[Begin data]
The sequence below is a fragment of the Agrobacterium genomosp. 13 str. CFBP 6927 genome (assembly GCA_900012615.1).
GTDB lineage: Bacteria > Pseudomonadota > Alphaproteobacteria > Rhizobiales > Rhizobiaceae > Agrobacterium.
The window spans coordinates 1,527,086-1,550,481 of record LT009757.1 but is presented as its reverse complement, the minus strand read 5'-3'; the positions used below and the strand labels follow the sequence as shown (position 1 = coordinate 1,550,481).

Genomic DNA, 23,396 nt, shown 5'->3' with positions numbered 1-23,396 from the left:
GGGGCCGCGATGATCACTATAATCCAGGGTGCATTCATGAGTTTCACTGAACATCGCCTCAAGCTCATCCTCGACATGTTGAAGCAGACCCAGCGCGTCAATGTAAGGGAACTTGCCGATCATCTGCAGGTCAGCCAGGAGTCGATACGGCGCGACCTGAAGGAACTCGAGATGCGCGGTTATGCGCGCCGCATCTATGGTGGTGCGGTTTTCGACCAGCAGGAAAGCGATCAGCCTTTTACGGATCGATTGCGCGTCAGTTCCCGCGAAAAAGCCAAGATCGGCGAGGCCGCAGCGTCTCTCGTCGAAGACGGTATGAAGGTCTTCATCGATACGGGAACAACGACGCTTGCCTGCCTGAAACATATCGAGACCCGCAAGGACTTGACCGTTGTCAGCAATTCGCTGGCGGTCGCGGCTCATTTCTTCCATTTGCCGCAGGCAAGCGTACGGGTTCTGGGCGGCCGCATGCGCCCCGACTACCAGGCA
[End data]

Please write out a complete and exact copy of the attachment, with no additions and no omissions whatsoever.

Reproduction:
The sequence below is a fragment of the Agrobacterium genomosp. 13 str. CFBP 6927 genome (assembly GCA_900012615.1).
GTDB lineage: Bacteria > Pseudomonadota > Alphaproteobacteria > Rhizobiales > Rhizobiaceae > Agrobacterium.
The window spans coordinates 1,527,086-1,550,481 of record LT009757.1 but is presented as its reverse complement, the minus strand read 5'-3'; the positions used below and the strand labels follow the sequence as shown (position 1 = coordinate 1,550,481).

Genomic DNA, 23,396 nt, shown 5'->3' with positions numbered 1-23,396 from the left:
GGGGCCGCGATGATCACTATAATCCAGGGTGCATTCATGAGTTTCACTGAACATCGCCTCAAGCTCATCCTCGACATGTTGAAGCAGACCCAGCGCGTCAATGTAAGGGAACTTGCCGATCATCTGCAGGTCAGCCAGGAGTCGATACGGCGCGACCTGAAGGAACTCGAGATGCGCGGTTATGCGCGCCGCATCTATGGTGGTGCGGTTTTCGACCAGCAGGAAAGCGATCAGCCTTTTACGGATCGATTGCGCGTCAGTTCCCGCGAAAAAGCCAAGATCGGCGAGGCCGCAGCGTCTCTCGTCGAAGACGGTATGAAGGTCTTCATCGATACGGGAACAACGACGCTTGCCTGCCTGAAACATATCGAGACCCGCAAGGACTTGACCGTTGTCAGCAATTCGCTGGCGGTCGCGGCTCATTTCTTCCATTTGCCGCAGGCAAGCGTACGGGTTCTGGGCGGCCGCATGCGCCCCGACTACCAGGCA